Looking for an affordable 9mm handgun? I was too, and my search took me down a rabbit hole of buying, borrowing, and otherwise testing every cheap 9mm I could get my hands one.
There are…a lot.
I tested almost 30 guns for this article. Long hours at the range, shooting free ammo and saving the receipts to write off on my taxes. The horror.
Of course, it wasn’t all roses, I did have some serious consideration to give to an awful lot of guns.
Some of the most popular firearms on the planet are 9mm handguns. It seems like just about every gun owner has one, and it feels like no gun collection is complete without one. And one of the best things about them is how cheap they are to buy, and how cheap they are to shoot.
If you’re looking for an affordable 9mm, this list should give you office 365 crack the best options for picking one up that’s not only cheap, but reliable, accurate, and pleasant to shoot.
Let’s talk about why these guns are so good.
Cheap But Not Cheaply Made
At the risk of sounding like an old man, back in my day, cheap guns were just bad. I grew up hearing anything under $300 called “a Saturday night special” and if you wanted something guaranteed to be reliable, you were spending $550 at least.
These days, with all the new-fangled manufacturing and 3D-aided design, gun prices have fallen through the floor (there are some political and other reasons for that too of course). The good news is that this means there are a variety of reliable and affordable 9mm firearms available for prices that would have been laughable ten years or so ago.
Advances in CNC machining, metal injection molding, and even the old-school casting of parts like we’re making cannons to fight the Redcoats have all greatly increased the speed and ease with which companies can make these parts, which helps bring prices down as well.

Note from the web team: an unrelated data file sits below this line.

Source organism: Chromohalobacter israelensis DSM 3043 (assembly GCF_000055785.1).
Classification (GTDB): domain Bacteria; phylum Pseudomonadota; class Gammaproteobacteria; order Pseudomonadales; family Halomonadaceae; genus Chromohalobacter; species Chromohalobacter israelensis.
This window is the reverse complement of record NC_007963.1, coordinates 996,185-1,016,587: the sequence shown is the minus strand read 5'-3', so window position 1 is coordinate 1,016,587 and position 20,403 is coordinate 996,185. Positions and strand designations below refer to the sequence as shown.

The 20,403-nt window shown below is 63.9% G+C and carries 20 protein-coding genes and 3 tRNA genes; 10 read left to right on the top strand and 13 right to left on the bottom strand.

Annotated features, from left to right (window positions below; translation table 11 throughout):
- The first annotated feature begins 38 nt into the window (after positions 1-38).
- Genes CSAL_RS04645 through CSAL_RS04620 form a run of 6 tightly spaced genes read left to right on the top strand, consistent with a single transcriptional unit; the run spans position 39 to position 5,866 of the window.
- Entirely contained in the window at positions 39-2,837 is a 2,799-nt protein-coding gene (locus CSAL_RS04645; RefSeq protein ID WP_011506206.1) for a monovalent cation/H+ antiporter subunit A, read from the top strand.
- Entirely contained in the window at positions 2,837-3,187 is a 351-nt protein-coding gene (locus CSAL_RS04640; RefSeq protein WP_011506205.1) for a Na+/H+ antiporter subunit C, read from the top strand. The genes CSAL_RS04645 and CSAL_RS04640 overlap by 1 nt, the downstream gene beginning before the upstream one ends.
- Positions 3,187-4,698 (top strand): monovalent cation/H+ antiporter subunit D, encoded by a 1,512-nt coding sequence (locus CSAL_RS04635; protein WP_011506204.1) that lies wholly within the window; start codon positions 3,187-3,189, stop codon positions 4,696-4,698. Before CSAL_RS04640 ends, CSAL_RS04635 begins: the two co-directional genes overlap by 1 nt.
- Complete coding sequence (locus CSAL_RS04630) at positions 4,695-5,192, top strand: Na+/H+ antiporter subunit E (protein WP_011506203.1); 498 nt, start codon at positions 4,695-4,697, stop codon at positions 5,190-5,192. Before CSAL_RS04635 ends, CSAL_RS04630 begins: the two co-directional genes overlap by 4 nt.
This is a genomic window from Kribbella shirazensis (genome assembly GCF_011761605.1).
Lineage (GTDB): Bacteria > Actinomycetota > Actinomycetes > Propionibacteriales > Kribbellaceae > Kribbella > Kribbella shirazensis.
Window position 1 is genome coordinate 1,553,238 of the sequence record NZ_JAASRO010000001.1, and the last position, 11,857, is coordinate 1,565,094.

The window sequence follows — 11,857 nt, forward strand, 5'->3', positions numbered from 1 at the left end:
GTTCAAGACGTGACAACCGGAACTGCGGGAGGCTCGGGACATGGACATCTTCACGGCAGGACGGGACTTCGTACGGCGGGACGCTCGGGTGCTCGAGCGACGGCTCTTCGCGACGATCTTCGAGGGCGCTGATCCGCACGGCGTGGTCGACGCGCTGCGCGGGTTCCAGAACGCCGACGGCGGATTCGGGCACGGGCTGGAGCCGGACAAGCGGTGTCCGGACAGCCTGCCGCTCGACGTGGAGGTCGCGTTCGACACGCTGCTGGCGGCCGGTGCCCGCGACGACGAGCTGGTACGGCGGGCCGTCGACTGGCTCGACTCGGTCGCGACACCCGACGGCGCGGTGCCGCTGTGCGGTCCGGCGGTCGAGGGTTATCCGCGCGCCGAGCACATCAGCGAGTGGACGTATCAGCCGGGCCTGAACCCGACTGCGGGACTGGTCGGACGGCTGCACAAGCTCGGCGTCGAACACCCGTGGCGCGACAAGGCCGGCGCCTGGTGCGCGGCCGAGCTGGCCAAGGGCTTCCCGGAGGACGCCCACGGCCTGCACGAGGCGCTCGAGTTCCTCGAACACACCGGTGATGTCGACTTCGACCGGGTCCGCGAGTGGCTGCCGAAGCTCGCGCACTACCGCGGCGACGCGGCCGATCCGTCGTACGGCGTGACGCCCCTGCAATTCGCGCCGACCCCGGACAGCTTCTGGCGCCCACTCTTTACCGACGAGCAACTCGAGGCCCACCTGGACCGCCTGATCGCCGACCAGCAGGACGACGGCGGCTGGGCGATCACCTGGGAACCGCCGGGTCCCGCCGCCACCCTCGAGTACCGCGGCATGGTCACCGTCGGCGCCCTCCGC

Also, ask any machinist about how much easier it is to achieve high levels of precision in both design and the actual machining of parts versus two decades ago. Ask them how much lost material they have to deal with, and how many unsalvageable parts.
Personally, I can tell you it’s an awfully exciting time to be a machinist.
All of this translates into better guns at all price ranges, with some really insanely good high-end guns that not only cost but are actually worth several thousand dollars, and some equally impressive (for the price) guns in the lower price brackets as well.
Some of the most reliable guns I’ve tested this year have been some of the cheapest, which…has been a huge surprise to be sure, but a welcome one.
Convinced? Let’s look at some of the best options for those looking for an affordable 9mm handgun that won’t break the bank.
This first entry is kind of a cop out (get it) but I’d be remiss if I didn’t recommend anyone looking for a high-quality handgun to check out police trade-ins and auctions. Police sidearms are carried a lot, and holstered and un-holstered frequently, so they get a lot of finish wear, but they aren’t actually fired nearly as much as you’d think.
This means they don’t command a huge price on the secondary market but are still internally relatively free of wear and tear.
I’ve seen relatively new Glocks and M&P’s, both phenomenally reliable and robust guns, on the used market for about 30% less than guns with a lot more rounds down the barrel, simply because of the holster wear making the gun look beat up.
The reality is, these guns can keep on trucking for years and thousands of rounds, even though there might be a little bit of the finish worn off.
On a budget gun that’s meant to be used, that’s not a big deal. I’d say finish wear and scratches aren’t a big deal in any case unless we’re talking about a truly unique piece like an antique or something with either commemorative or sentimental value.
A little finish wear never hurt anybody, is all I’m saying. What, are you afraid people will think you actually use your guns?
This makes the police trade-in market an excellent resource for anyone looking to pick up an affordable 9mm handgun (the most common police sidearm) on the cheap. Best of all, parts for these guns are also plentiful and cheap, so you can upgrade or replace anything you want, and still save hundreds of dollars.
Anyone familiar with Ruger is probably not surprised to see that they have not one, but two entries on this list.
The Security-9 is one of their newest budget-friendly options, and it has already gathered a loyal following.
I actually own a Ruger Security 9 myself, bought and paid for with my own money, and it’s one of my favorite handguns in this price range.